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Isis in Palmyra: Militants release first images showing destruction of Baalshamin Temple

Published 25/08/2015

Smoke from the detonation of the 2,000-year-old temple of Baalshamin in Syria's ancient caravan city of Palmyra (Islamic State social media account via AP)
Smoke from the detonation of the 2,000-year-old temple of Baalshamin in Syria's ancient caravan city of Palmyra (Islamic State social media account via AP)
FILE - This file photo released on Sunday, May 17, 2015, by the Syrian official news agency SANA, shows the general view of the ancient Roman city of Palmyra, northeast of Damascus, Syria. Activists say Islamic State militants have destroyed a temple at Syria's ancient ruins of Palmyra. News that the militants blew up the Baalshamin Temple came after the extremists beheaded Palmyra scholar Khaled al-Asaad on Tuesday, hanging his bloodied body from a pole in the town's main square. (SANA via AP, File)
FILE - This file photo released on Sunday, May 17, 2015, by the Syrian official news agency SANA, shows the general view of the ancient Roman city of Palmyra, northeast of Damascus, Syria. Activists say Islamic State militants have destroyed a temple at Syria's ancient ruins of Palmyra. News that the militants blew up the Baalshamin Temple (not pictured) came after the extremists beheaded Palmyra scholar Khaled al-Asaad on Tuesday, hanging his bloodied body from a pole in the town's main square. (SANA via AP, File)
(FILES) - A file picture taken on January 13, 2009 shows a part of the ancient city of Palmyra. Islamic State group jihadists on August 23, 2015 blew up the ancient temple of Baal Shamin in the UNESCO-listed Syrian city of Palmyra, the country's antiquities chief told AFP. AFP PHOTO/CHRISTOPHE CHARONCHRISTOPHE CHARON/AFP/Getty Images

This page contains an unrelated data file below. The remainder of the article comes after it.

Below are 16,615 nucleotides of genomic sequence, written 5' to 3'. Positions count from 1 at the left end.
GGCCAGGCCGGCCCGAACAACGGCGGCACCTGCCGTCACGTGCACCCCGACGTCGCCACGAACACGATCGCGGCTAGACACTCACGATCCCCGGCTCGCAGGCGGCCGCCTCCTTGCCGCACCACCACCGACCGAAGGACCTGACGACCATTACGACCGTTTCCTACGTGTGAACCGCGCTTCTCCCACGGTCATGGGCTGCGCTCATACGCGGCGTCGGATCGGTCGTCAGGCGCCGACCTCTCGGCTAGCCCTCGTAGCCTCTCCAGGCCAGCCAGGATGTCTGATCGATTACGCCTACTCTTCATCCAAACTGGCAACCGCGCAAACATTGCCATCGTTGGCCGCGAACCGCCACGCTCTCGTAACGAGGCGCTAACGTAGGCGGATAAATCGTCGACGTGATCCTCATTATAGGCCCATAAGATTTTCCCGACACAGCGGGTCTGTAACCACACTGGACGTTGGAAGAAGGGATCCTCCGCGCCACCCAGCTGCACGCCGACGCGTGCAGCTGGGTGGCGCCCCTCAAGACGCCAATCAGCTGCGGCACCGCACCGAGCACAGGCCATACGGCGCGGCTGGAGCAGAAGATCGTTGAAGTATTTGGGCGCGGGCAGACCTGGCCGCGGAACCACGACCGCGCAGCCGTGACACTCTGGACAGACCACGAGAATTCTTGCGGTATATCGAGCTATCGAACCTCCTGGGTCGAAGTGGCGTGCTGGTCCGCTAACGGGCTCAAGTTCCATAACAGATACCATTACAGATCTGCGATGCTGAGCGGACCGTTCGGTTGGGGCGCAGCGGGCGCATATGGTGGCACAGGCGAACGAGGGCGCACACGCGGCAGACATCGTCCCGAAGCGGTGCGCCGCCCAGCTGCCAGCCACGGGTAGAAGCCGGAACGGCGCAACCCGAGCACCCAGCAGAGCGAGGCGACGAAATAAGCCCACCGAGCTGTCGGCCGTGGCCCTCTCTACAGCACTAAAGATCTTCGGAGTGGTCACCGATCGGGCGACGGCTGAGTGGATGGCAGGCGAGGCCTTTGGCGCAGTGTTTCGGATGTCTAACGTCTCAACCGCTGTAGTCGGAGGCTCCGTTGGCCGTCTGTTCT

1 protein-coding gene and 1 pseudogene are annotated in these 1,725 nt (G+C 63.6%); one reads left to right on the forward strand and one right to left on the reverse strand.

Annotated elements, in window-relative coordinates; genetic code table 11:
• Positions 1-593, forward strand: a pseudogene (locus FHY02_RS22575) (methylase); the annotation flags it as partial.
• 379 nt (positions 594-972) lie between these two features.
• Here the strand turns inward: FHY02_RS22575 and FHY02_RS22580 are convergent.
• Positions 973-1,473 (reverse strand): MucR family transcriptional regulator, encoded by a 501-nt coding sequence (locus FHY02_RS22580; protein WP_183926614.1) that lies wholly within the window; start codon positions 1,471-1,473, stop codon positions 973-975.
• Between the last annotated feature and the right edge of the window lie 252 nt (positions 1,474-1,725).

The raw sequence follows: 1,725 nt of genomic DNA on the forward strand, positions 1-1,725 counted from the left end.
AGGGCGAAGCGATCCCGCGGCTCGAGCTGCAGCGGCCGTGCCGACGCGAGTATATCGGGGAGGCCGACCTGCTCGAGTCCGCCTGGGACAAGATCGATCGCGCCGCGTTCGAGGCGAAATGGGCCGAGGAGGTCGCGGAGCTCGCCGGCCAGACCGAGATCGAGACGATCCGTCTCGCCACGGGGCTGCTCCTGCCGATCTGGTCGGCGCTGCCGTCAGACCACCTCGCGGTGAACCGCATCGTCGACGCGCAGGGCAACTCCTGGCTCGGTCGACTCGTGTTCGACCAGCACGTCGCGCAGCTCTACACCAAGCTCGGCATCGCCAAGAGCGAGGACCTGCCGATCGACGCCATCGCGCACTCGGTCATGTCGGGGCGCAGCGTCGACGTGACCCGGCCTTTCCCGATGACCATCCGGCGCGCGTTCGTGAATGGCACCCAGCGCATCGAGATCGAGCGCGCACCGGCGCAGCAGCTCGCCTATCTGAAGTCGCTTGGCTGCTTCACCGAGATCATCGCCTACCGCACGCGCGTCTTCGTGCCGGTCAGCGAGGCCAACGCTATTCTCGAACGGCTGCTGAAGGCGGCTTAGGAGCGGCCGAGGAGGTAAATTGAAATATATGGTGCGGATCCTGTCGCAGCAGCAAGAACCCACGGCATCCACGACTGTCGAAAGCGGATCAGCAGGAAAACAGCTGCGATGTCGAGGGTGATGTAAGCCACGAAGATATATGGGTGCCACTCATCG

(FILES) - A file picture taken on March 14, 2014 shows the courtyard of the sanctury of Baal Shamin in the ancient oasis city of Palmyra, 215 kilometres northeast of Damascus. Islamic State group jihadists on August 23, 2015 blew up the ancient temple of Baal Shamin in the UNESCO-listed Syrian city of Palmyra, the country's antiquities chief told AFP. AFP PHOTO / JOSEPH EIDJOSEPH EID/AFP/Getty Images
FILES - A picture taken on March 14, 2014 shows the Temple of Baal Shamin seen through two Corinthian columns in the ancient oasis city of Palmyra, 215 kilometres northeast of Damascus. Islamic State group jihadists on August 23, 2015 blew up the ancient temple of Baal Shamin in the UNESCO-listed Syrian city of Palmyra, the country's antiquities chief told AFP. "Daesh placed a large quantity of explosives in the temple of Baal Shamin today and then blew it up causing much damage to the temple," said Maamoun Abdulkarim, using another name for IS. IS, which controls swathes of Syria and neighbouring Iraq, captured Palmyra on May 21, sparking international concern about the fate of the heritage site described by UNESCO as of "outstanding universal value". AFP PHOTO/JOSEPH EIDJOSEPH EID/AFP/Getty Images

The Isis militant group has released a series of images purporting to show the destruction of the ancient Baalshamin Temple in Palmyra.

Images posted online and shared by Isis-affiliated social media accounts showed fighters, whose faces were cropped out of the photographs, lining the 2,000-year-old monument with explosives.

Jihadists preparing explosives in the Baal Shamin temple in Syria's ancient city of Palmyra. AFP/Getty Images